For the rest of you, let go of the expectation that you need to be a badass during this time because you might not be able to live up to it. You might do no better than simply staying right about where you are—and that's OK.

Drinking a protein shake.

Ask yourself: Can you change this? Can you suddenly make access to all of the gym equipment that you previously had access to appear like magic?

No. You can't.

And worrying about that isn't going to make it better. In fact, it can make it worse. If you need a physiological explanation, remember that excessive worry releases more cortisol. More cortisol means more muscle wasting.

You're literally shrinking from worry, bro. Stop it.

Progress on what you can, with what you have access to. And if you don't have access to all the things you were focusing on before, then let go of the idea of progress.

This seems obvious, but I've talked to guys who were upset about losing access to a hack squat machine, because they feared they would lose out on gaining an advantage over competitors in future shows.

Put your efforts into what you have control over.

Rule 3: Keep Life and the Gym in Perspective

If doing bodyweight stuff isn't "fun" for you, and you don't have access to any equipment, then you're at a crossroads. You're going to have to shift your mindset, or you're going to be OK with sitting there, getting fat and binging on Netflix.

That means when this is over—and it will be over at some point—you'll end up feeling worse. When you get back in your perfect little gym, you'll be incredibly detrained and deconditioned. Your recovery and work capacity will suck, and any type of metabolic work done will cause you to feel drained and achy.

Does that sound like where you want to be?

Taking a rest.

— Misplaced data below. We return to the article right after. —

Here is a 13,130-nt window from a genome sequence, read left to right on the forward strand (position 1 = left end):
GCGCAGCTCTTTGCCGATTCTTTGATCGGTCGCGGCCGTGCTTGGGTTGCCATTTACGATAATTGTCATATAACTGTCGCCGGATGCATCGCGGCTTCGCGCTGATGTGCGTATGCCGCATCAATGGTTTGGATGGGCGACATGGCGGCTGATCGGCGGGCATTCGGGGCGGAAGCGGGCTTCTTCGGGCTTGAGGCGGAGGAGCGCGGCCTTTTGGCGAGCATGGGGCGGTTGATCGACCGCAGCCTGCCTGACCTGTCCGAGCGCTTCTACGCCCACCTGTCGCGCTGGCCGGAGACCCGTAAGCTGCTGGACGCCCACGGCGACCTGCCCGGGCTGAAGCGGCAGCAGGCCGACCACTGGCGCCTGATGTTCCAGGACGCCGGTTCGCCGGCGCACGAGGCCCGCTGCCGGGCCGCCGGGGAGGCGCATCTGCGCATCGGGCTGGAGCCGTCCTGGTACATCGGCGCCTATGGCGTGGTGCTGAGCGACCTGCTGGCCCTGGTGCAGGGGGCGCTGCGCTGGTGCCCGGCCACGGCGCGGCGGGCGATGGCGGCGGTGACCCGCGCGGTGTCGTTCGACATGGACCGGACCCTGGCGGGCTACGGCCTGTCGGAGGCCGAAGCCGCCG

This moment should absolutely be giving you pause. Plenty of new people are seeing right now how important this whole fitness thing is, but plenty of others should be seeing how relatively unimportant setting their training goals are when compared with real-life priorities.

While you're not obsessing about fitness, maybe you can read some books and exercise your brain. Maybe you can make some phone calls to friends you've not spoken to in a while and catch up with them. You can journal your experience of this fiasco and write down all of the things you have gratitude for each day.

One thing to start your gratitude list: Staying fit is one way you may have protected yourself against getting sick over the years. A healthy body usually has a healthy immune system. No, it doesn't give you any guarantees, but it's certainly a better option than doing nothing.

So do your best to be well. Use the workouts below to hold onto what you've got, if you have no equipment at all. And remember all of this when you have access to a gym again and you're complaining about the noob members around New Year's next year.

Want to experience these simple principles in action? Check out the full bodyweight program Jacked at Home, only on BodyFit by Bodybuilding.com.

About the Author

Paul Carter

Paul Carter

Paul Carter is a strength hypertrophy coach and the founder of Lift-Run-Bang, an online coaching website.